We face various business problems where we cannot run individual level A/B tests but can benefit from quasi experiments. For instance, consider the case where we want to measure the impact of TV or billboard advertising on member engagement. It is impossible for us to have identical treatment and control groups at the member level as we cannot hold back individuals from such forms of advertising.
This practice is one I understand well, but I actually didn’t realize that it had a name! Quasi-experiments. Shopify has written about their approach to quasi-experimentation as well. Read together, these posts present and excellent roadmap for these types of experimental challenges.
Such an important post by the CEO of Fivetran. If you have questions about Delta Lake, the differences between warehouses and lakes, or about generally where data platforms are moving, this short & sweet post has you covered. It’s the clearest independent, no-marketing-bs thing I’ve seen written on this very important topic.
I’m personally extremely excited to see the convergence that George is describing—I ultimately want the operational simplicity and guarantees that the data warehouse provides paired with the computational flexibility of the Spark dataframe. We’re on the cusp of exactly this.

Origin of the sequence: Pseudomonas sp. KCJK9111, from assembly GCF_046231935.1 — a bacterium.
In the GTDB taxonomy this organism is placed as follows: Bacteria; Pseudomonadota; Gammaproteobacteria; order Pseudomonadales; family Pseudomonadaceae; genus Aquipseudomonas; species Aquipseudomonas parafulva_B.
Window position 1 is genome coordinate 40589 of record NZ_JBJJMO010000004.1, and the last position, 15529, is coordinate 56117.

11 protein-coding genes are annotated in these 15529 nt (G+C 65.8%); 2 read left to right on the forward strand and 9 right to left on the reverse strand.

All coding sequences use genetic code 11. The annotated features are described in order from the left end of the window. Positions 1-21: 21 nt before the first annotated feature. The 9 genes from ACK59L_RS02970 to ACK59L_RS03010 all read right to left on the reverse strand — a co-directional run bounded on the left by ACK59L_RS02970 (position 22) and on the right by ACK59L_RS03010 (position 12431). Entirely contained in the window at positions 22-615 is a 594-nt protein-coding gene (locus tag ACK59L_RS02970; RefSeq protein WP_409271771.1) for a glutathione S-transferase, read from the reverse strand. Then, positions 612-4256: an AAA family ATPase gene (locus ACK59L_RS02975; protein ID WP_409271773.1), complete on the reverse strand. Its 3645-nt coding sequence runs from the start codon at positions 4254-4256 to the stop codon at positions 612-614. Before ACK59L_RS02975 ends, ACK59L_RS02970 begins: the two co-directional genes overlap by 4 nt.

Really fascinating, but if you click through do make sure you’re ready to engage your brain. My favorite part is encapsulated by two quotes:
In his 1980 report The Need for Biases in Learning Generalizations, Tom M. Mitchell argues that inductive biases constitute the heart of generalization and indeed a key basis for learning itself.
A key challenge of machine learning, therefore, is to design systems whose inductive biases align with the structure of the problem at hand.
Essentially: since all ML reasons by induction, removing bias is not a desired goal of the field (induction is essentially the application of learned biases to new contexts). Rather, the goal of ML is to design systems with appropriate (useful / desirable) biases.
While the term “bias” here is being used in a slightly different way than we use it when we talk about “algorithm bias”, I thought it was a really interesting point. What we actually want is not unbiased algorithms, it’s algorithms that are biased in desirable ways.